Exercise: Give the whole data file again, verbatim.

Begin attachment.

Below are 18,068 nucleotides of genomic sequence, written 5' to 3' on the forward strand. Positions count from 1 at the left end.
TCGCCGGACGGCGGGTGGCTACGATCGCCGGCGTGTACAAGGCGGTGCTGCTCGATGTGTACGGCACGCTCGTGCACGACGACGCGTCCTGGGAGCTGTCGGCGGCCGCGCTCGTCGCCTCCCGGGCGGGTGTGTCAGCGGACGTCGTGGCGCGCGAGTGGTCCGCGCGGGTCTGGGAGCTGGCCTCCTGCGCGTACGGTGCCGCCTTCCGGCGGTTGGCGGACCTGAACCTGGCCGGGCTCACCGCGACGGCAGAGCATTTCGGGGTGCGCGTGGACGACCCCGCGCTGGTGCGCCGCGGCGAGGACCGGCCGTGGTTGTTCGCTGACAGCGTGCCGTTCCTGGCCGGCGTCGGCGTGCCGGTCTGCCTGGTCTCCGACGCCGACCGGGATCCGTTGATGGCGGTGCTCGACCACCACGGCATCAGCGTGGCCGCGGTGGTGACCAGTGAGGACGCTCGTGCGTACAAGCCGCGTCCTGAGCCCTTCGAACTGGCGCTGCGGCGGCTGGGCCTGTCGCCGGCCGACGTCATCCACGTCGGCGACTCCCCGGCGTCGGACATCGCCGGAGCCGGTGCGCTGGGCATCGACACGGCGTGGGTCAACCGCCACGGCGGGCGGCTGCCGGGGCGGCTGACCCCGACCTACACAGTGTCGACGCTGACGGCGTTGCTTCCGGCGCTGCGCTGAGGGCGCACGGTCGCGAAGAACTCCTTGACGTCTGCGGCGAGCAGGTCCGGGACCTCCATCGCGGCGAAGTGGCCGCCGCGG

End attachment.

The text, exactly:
Below are 18,068 nucleotides of genomic sequence, written 5' to 3' on the forward strand. Positions count from 1 at the left end.
TCGCCGGACGGCGGGTGGCTACGATCGCCGGCGTGTACAAGGCGGTGCTGCTCGATGTGTACGGCACGCTCGTGCACGACGACGCGTCCTGGGAGCTGTCGGCGGCCGCGCTCGTCGCCTCCCGGGCGGGTGTGTCAGCGGACGTCGTGGCGCGCGAGTGGTCCGCGCGGGTCTGGGAGCTGGCCTCCTGCGCGTACGGTGCCGCCTTCCGGCGGTTGGCGGACCTGAACCTGGCCGGGCTCACCGCGACGGCAGAGCATTTCGGGGTGCGCGTGGACGACCCCGCGCTGGTGCGCCGCGGCGAGGACCGGCCGTGGTTGTTCGCTGACAGCGTGCCGTTCCTGGCCGGCGTCGGCGTGCCGGTCTGCCTGGTCTCCGACGCCGACCGGGATCCGTTGATGGCGGTGCTCGACCACCACGGCATCAGCGTGGCCGCGGTGGTGACCAGTGAGGACGCTCGTGCGTACAAGCCGCGTCCTGAGCCCTTCGAACTGGCGCTGCGGCGGCTGGGCCTGTCGCCGGCCGACGTCATCCACGTCGGCGACTCCCCGGCGTCGGACATCGCCGGAGCCGGTGCGCTGGGCATCGACACGGCGTGGGTCAACCGCCACGGCGGGCGGCTGCCGGGGCGGCTGACCCCGACCTACACAGTGTCGACGCTGACGGCGTTGCTTCCGGCGCTGCGCTGAGGGCGCACGGTCGCGAAGAACTCCTTGACGTCTGCGGCGAGCAGGTCCGGGACCTCCATCGCGGCGAAGTGGCCGCCGCGG